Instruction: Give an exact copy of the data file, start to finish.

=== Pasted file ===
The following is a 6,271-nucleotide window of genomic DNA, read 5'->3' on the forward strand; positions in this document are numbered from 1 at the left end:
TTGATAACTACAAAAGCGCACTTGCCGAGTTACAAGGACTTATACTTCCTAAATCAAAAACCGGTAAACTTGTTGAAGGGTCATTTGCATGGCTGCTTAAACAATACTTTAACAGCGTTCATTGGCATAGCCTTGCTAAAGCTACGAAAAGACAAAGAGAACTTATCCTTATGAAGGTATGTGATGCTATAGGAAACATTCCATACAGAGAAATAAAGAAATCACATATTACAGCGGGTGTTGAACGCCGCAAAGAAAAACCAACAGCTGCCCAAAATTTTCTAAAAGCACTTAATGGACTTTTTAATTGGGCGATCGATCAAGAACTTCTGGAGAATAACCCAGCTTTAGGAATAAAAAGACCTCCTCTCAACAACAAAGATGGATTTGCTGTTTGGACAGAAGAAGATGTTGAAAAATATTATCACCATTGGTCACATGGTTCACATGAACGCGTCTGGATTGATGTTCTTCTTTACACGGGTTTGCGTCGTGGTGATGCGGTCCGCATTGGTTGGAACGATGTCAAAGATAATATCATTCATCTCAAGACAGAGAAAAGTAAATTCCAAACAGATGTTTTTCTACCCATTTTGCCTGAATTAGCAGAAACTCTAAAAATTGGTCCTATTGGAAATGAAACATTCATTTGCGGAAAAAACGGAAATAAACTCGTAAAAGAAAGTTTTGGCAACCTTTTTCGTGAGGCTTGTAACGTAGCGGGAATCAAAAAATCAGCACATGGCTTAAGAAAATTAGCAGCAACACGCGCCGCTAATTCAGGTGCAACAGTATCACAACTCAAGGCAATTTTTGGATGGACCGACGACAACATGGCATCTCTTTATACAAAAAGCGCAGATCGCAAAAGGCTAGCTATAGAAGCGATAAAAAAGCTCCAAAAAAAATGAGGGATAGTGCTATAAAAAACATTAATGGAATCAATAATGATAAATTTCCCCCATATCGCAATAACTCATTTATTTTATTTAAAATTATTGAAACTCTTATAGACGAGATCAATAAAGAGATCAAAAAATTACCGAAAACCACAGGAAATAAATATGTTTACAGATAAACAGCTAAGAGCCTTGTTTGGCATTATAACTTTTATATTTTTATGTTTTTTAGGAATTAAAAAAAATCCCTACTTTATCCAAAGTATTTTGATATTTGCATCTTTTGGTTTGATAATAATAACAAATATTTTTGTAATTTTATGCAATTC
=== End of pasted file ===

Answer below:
The following is a 6,271-nucleotide window of genomic DNA, read 5'->3' on the forward strand; positions in this document are numbered from 1 at the left end:
TTGATAACTACAAAAGCGCACTTGCCGAGTTACAAGGACTTATACTTCCTAAATCAAAAACCGGTAAACTTGTTGAAGGGTCATTTGCATGGCTGCTTAAACAATACTTTAACAGCGTTCATTGGCATAGCCTTGCTAAAGCTACGAAAAGACAAAGAGAACTTATCCTTATGAAGGTATGTGATGCTATAGGAAACATTCCATACAGAGAAATAAAGAAATCACATATTACAGCGGGTGTTGAACGCCGCAAAGAAAAACCAACAGCTGCCCAAAATTTTCTAAAAGCACTTAATGGACTTTTTAATTGGGCGATCGATCAAGAACTTCTGGAGAATAACCCAGCTTTAGGAATAAAAAGACCTCCTCTCAACAACAAAGATGGATTTGCTGTTTGGACAGAAGAAGATGTTGAAAAATATTATCACCATTGGTCACATGGTTCACATGAACGCGTCTGGATTGATGTTCTTCTTTACACGGGTTTGCGTCGTGGTGATGCGGTCCGCATTGGTTGGAACGATGTCAAAGATAATATCATTCATCTCAAGACAGAGAAAAGTAAATTCCAAACAGATGTTTTTCTACCCATTTTGCCTGAATTAGCAGAAACTCTAAAAATTGGTCCTATTGGAAATGAAACATTCATTTGCGGAAAAAACGGAAATAAACTCGTAAAAGAAAGTTTTGGCAACCTTTTTCGTGAGGCTTGTAACGTAGCGGGAATCAAAAAATCAGCACATGGCTTAAGAAAATTAGCAGCAACACGCGCCGCTAATTCAGGTGCAACAGTATCACAACTCAAGGCAATTTTTGGATGGACCGACGACAACATGGCATCTCTTTATACAAAAAGCGCAGATCGCAAAAGGCTAGCTATAGAAGCGATAAAAAAGCTCCAAAAAAAATGAGGGATAGTGCTATAAAAAACATTAATGGAATCAATAATGATAAATTTCCCCCATATCGCAATAACTCATTTATTTTATTTAAAATTATTGAAACTCTTATAGACGAGATCAATAAAGAGATCAAAAAATTACCGAAAACCACAGGAAATAAATATGTTTACAGATAAACAGCTAAGAGCCTTGTTTGGCATTATAACTTTTATATTTTTATGTTTTTTAGGAATTAAAAAAAATCCCTACTTTATCCAAAGTATTTTGATATTTGCATCTTTTGGTTTGATAATAATAACAAATATTTTTGTAATTTTATGCAATTC